The owner's work days are spent kayaking on pristine lakes straight out of a tourism brochure; he says it's a dream job.
Courtesy Nick Drader
Drader even arranges elopements where the bride chooses the destination on a map, ensuring no two ceremony locations are the same. Add to that the chance of spotting mountain goats, bears and wolverines, and you have a pretty epic work life on your hands.
"It's quite possible I have the greatest job in the world," he says. "These remote locations have only been visited by a handful of adventure enthusiasts."
The exclusivity is a huge part of the appeal.
"It's so quiet up there," says George. "You can feel stress melt off you. Your heart returns to a primal quietness."
For Brisbane-based Lisa Michele Burns, who took the tour in late May 2018, the main draw was being able to capture the beauty on camera. As photographer and editor of "The Wandering Lens" blog, it was a long-time dream to document meltwater lakes, which are created when temperatures start to rise and the ice thaws.
There are a total of ten astoundingly beautiful lakes on owner and lead guide Nick Drader's license.
"The colors up there are so stare-worthy, it's really hard to take your eyes away from the brilliant blue streams that wind their way around the lake," she says. "Nick also took our group on a short snowy hike, allowing us to see it from up higher while also having spectacular views across to surrounding peaks."
With no man-made noises around, the sound of crackling ice was music to her ears. Paddling at her own pace, peering down into the frozen depths below, she floated slowly over bubbles and pockets. Much of her time was spent leaning over the kayak with her underwater camera snapping split shots with blue skies above, as well as the otherworldly shapes below.
"It's definitely an expensive day trip, but it is, without a doubt, one of the best days I've ever spent in the outdoors," she says.
Best time to go
Planning ahead for this trip is key. Each year, as the snow starts to melt from late May to early July, is when the lake turns a lovely shade of aquamarine. The ice begins to break up around that time. And come August, icebergs fill the river-like crescent. By September, the lake is mostly ice-free, and it freezes over again at the end of the month.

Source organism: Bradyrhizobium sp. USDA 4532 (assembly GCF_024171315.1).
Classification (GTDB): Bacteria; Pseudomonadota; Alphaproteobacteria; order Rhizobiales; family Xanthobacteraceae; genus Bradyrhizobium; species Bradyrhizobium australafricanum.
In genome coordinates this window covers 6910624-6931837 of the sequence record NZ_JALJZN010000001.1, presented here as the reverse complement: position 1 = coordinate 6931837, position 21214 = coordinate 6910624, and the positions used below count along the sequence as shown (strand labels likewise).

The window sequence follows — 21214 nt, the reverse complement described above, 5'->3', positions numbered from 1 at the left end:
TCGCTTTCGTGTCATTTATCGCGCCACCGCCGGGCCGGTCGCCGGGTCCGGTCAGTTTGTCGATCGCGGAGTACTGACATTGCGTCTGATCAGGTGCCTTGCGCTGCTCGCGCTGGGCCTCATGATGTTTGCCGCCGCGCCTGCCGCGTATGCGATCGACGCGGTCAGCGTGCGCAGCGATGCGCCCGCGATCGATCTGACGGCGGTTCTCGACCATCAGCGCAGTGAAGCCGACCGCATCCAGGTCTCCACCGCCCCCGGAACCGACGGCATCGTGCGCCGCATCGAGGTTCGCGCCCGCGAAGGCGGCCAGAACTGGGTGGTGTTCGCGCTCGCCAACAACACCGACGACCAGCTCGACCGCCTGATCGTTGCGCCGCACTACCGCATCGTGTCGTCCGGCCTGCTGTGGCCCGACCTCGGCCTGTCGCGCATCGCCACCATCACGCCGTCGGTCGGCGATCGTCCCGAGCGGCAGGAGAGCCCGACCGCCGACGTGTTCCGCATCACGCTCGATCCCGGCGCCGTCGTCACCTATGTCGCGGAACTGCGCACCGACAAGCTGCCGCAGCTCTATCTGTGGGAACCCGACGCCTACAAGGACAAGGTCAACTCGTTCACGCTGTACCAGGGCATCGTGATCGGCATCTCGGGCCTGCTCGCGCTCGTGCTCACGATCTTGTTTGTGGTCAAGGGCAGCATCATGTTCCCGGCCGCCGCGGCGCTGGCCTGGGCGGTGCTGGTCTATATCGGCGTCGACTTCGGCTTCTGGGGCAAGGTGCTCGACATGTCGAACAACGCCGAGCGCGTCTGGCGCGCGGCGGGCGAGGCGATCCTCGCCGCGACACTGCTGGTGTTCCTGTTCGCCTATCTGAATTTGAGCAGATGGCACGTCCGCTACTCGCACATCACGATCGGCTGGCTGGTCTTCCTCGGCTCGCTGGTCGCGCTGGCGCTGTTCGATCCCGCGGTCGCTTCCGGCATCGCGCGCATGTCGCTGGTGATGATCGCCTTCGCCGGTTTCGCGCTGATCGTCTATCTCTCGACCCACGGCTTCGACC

By September, the lakes on the tour are mostly ice-free, taking on a different shade of blue-green.
"August is my favorite time at this lake because you can actually see the glacier," Drader says. "In June there's still three meters of snow covering the glacier, so guests have no idea it's there. August is also wildflower season, and there's plenty of those hiding in the harsh rocky environment exposed by the receding ice."
"I couldn't inhale the wonder and beauty and good fortune enough," George says. "It's not necessarily what you're doing as much as where you're doing it and how you got there. Throughout the millennia of human existence and the billions of people on the planet, we represented a pinprick of humanity to stand and walk and float where we were."
Check it out yourself
Best part is, anyone of most abilities can do this: No previous kayaking or paddleboarding experience is necessary. You set your own pace and kayak as much or as little as you'd like.
A 4-person heli-kayaking excursion costs $5,250 CAD and lasts four hours. Tours run from June to September.
A 4-person heli-kayaking excursion costs $5,250 CAD ($3,821) and lasts four hours. Tours run from June to September.
Canada's border is still closed through at least July 21, so right now these tours are only available to Canadians. International travelers may make reservations for future trips, however.